I know

I know

I elephant eye long looking past
with the twitch-limp in my long-lip smile.
Walking across the lawn in flip-flops,
in nylon bag-around shorts,
in faith and style.

With the sunlight in my eyes.
Early in the mornday sun.

That’s when I know.

I hoot-a-nanny with the bass
thump bumping in the scatter
and the crowd jit jiving
in the move-fast lights

While the fire burns me from
the inside out, whirring my
frolic across the smooth top floor.

And so I know.

Talk to the girl with the itch
in her eye.
Talk to the bird with the hop
in her flutter gait.

Rolled up in sheet leaves
and the look that wraps my own.

So then I know.

Longtime now, playing basketball
in the second grade.
Longtime now, up and down the
squeaking plastic-top floor.

Longtime now, lurking by the creek
looking for another dart
beneath the tilted planes.

Longtime now, knowing all I know.

God who splits the pavement.
God who herds the cattle.
God who crumbles the edging.
God glint my eyes–
the highway rearviewed.

Getting along, unable to stop the flow.
Getting along, unable to stop the plain
clothesman watching signs from the shade.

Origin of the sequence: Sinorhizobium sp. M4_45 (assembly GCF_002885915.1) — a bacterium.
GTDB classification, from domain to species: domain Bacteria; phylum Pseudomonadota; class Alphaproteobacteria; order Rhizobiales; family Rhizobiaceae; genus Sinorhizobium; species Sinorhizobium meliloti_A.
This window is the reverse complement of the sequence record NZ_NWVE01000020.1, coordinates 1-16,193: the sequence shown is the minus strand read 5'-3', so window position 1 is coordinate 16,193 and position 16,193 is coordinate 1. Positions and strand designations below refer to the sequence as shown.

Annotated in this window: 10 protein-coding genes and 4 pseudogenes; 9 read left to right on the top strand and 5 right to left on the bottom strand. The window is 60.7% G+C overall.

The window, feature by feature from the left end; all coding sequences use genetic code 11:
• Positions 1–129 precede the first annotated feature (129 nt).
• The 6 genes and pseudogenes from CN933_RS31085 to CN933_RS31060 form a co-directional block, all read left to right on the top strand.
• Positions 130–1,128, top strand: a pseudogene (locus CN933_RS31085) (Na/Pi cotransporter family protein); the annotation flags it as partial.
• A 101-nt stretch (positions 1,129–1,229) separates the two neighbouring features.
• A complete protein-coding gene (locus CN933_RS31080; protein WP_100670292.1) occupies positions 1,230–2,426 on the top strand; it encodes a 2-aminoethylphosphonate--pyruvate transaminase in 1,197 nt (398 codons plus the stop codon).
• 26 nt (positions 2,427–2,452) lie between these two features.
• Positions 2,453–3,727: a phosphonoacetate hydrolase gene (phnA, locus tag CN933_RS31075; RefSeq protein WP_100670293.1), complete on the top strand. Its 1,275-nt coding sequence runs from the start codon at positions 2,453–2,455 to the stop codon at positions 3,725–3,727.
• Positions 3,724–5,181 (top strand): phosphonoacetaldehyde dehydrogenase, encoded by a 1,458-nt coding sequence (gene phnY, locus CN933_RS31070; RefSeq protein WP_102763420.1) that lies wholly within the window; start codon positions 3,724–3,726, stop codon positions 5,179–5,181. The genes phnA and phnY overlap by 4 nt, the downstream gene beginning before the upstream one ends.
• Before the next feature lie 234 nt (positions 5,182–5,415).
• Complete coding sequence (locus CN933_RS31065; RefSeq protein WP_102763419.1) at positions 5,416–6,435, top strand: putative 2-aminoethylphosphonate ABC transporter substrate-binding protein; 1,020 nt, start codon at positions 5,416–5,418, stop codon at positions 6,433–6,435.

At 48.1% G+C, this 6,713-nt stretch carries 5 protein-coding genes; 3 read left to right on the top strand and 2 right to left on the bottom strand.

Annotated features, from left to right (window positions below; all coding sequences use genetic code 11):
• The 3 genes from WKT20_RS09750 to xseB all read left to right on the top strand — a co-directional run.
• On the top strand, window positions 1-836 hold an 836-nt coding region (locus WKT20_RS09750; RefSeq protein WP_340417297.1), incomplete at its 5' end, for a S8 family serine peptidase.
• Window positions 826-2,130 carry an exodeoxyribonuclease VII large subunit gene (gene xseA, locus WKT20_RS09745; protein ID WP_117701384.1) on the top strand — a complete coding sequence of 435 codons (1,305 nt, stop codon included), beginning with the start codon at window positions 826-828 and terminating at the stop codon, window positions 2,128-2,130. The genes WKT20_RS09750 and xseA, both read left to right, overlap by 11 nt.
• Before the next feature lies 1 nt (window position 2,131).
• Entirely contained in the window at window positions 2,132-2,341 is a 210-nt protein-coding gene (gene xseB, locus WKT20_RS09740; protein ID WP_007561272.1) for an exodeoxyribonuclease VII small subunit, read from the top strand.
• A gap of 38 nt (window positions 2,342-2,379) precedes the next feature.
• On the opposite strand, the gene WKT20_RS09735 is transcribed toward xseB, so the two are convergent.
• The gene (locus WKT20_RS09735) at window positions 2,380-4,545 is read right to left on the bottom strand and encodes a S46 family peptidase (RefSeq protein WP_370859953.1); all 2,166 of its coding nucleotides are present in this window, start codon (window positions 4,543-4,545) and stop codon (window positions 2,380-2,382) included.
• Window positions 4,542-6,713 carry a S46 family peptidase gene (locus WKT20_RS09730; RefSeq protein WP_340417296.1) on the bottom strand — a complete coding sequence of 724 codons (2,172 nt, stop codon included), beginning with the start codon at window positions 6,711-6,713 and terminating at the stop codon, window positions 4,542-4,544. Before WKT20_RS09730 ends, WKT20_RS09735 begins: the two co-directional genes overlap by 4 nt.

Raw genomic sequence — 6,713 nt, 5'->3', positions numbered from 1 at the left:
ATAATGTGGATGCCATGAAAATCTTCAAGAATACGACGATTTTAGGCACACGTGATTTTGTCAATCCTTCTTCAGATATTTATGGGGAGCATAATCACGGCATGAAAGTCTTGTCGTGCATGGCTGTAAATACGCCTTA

Getting along, can’t stop the end
from circling ’round,
mixing in my blood,
overtaking the song.

Still I know,
even though
I won’t
outrun the fireplace.

Still I know, so something rests
easy in the place between
the caulking and the Listerine.
Amidst the hurt we didn’t stop.

What should we have done?
Why didn’t we manage?
And what to say now?
The loss coats our hearts.
I cannot believe in anything.

And yet I know.

Hold me when I cross the stage.
Hold me when I burn the temples.
Hold me when I cannot win
and must not fail.
Hold me today when I’m scared.

There’s a place between.

So we know.

But what do we do?

Poem copyrighted by Andy Watson, who takes a walk with Bartleby Willard, the two of them forgetting the themes and losing their shoelaces. I’ve not heard them. I’ve not seen them. I’ve not known the way to fix the boat, to rig the sail or anything.

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